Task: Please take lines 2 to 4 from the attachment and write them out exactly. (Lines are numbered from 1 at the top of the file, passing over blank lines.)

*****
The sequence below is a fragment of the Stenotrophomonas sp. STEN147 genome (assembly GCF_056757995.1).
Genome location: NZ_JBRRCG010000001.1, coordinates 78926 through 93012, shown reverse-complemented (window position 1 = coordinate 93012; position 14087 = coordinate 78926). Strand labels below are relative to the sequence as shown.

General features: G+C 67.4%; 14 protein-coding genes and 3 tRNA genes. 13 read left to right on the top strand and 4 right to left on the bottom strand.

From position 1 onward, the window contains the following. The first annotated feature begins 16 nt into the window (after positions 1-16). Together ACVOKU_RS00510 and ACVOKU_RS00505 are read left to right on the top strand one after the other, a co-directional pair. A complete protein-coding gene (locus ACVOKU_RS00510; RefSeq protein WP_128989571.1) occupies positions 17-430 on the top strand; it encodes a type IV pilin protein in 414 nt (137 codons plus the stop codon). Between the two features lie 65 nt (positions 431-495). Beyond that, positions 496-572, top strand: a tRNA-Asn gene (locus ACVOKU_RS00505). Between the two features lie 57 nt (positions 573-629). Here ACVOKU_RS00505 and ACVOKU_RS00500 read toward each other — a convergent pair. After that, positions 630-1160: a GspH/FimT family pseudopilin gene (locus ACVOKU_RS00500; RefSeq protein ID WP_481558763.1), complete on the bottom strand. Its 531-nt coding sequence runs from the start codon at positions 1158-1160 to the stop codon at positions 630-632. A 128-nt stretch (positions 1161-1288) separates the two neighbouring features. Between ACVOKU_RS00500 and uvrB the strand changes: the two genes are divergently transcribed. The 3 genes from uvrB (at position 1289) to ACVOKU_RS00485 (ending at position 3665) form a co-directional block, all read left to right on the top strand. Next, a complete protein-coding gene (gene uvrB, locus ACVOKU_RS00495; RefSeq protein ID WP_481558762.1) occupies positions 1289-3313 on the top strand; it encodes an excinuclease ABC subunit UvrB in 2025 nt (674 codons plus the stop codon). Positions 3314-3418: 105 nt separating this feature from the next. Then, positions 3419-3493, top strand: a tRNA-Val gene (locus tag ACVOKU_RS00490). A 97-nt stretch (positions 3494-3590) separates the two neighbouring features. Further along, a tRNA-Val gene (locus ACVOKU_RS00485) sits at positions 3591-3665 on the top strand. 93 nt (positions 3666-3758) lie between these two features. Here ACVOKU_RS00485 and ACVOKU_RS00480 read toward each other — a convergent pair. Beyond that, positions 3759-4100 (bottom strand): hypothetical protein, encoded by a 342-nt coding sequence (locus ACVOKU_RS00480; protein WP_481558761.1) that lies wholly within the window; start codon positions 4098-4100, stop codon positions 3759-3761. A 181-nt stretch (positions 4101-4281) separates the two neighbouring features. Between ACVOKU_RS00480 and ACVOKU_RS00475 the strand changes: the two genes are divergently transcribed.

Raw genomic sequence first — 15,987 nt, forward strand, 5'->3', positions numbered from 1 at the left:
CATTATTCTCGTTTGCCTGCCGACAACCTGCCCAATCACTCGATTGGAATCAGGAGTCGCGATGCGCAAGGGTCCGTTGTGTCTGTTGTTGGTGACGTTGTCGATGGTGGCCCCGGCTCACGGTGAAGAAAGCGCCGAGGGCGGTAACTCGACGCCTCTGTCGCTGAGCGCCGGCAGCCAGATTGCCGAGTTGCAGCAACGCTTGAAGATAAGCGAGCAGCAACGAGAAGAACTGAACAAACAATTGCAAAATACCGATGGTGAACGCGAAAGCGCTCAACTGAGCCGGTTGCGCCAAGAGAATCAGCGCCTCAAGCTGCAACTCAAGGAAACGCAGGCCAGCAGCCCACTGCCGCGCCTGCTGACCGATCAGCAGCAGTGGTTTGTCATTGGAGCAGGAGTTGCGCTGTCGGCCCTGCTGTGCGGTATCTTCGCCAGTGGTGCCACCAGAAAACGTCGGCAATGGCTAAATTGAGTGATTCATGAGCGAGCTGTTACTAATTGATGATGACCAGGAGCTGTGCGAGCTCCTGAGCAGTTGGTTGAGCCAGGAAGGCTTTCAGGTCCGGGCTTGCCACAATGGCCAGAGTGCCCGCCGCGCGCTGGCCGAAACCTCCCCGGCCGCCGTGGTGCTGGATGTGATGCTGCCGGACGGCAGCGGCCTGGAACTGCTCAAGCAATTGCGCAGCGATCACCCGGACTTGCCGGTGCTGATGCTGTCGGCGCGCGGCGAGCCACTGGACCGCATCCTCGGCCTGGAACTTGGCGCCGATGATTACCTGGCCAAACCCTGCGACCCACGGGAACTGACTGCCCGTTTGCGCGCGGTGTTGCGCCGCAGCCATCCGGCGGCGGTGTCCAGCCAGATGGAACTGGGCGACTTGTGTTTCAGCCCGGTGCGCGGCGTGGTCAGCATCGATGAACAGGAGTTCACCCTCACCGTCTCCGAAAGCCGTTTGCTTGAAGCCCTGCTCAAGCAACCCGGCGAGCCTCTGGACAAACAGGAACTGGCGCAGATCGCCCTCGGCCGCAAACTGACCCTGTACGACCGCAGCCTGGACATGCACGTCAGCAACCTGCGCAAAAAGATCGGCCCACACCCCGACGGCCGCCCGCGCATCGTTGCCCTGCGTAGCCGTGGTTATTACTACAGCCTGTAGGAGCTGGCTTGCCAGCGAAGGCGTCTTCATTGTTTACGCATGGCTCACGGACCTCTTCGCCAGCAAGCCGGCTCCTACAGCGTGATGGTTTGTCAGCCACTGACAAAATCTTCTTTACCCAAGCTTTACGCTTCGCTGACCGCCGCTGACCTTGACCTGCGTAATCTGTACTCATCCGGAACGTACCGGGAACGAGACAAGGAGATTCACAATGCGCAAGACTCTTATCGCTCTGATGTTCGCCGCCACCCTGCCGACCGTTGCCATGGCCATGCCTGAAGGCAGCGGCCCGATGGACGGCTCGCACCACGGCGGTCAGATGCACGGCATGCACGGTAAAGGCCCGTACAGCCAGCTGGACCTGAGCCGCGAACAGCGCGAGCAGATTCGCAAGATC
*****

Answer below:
Genome location: NZ_JBRRCG010000001.1, coordinates 78926 through 93012, shown reverse-complemented (window position 1 = coordinate 93012; position 14087 = coordinate 78926). Strand labels below are relative to the sequence as shown.

General features: G+C 67.4%; 14 protein-coding genes and 3 tRNA genes. 13 read left to right on the top strand and 4 right to left on the bottom strand.

From position 1 onward, the window contains the following. The first annotated feature begins 16 nt into the window (after positions 1-16). Together ACVOKU_RS00510 and ACVOKU_RS00505 are read left to right on the top strand one after the other, a co-directional pair. A complete protein-coding gene (locus ACVOKU_RS00510; RefSeq protein WP_128989571.1) occupies positions 17-430 on the top strand; it encodes a type IV pilin protein in 414 nt (137 codons plus the stop codon). Between the two features lie 65 nt (positions 431-495). Beyond that, positions 496-572, top strand: a tRNA-Asn gene (locus ACVOKU_RS00505). Between the two features lie 57 nt (positions 573-629). Here ACVOKU_RS00505 and ACVOKU_RS00500 read toward each other — a convergent pair. After that, positions 630-1160: a GspH/FimT family pseudopilin gene (locus ACVOKU_RS00500; RefSeq protein ID WP_481558763.1), complete on the bottom strand. Its 531-nt coding sequence runs from the start codon at positions 1158-1160 to the stop codon at positions 630-632. A 128-nt stretch (positions 1161-1288) separates the two neighbouring features. Between ACVOKU_RS00500 and uvrB the strand changes: the two genes are divergently transcribed. The 3 genes from uvrB (at position 1289) to ACVOKU_RS00485 (ending at position 3665) form a co-directional block, all read left to right on the top strand. Next, a complete protein-coding gene (gene uvrB, locus ACVOKU_RS00495; RefSeq protein ID WP_481558762.1) occupies positions 1289-3313 on the top strand; it encodes an excinuclease ABC subunit UvrB in 2025 nt (674 codons plus the stop codon). Positions 3314-3418: 105 nt separating this feature from the next. Then, positions 3419-3493, top strand: a tRNA-Val gene (locus tag ACVOKU_RS00490). A 97-nt stretch (positions 3494-3590) separates the two neighbouring features. Further along, a tRNA-Val gene (locus ACVOKU_RS00485) sits at positions 3591-3665 on the top strand. 93 nt (positions 3666-3758) lie between these two features. Here ACVOKU_RS00485 and ACVOKU_RS00480 read toward each other — a convergent pair. Beyond that, positions 3759-4100 (bottom strand): hypothetical protein, encoded by a 342-nt coding sequence (locus ACVOKU_RS00480; protein WP_481558761.1) that lies wholly within the window; start codon positions 4098-4100, stop codon positions 3759-3761. A 181-nt stretch (positions 4101-4281) separates the two neighbouring features. Between ACVOKU_RS00480 and ACVOKU_RS00475 the strand changes: the two genes are divergently transcribed.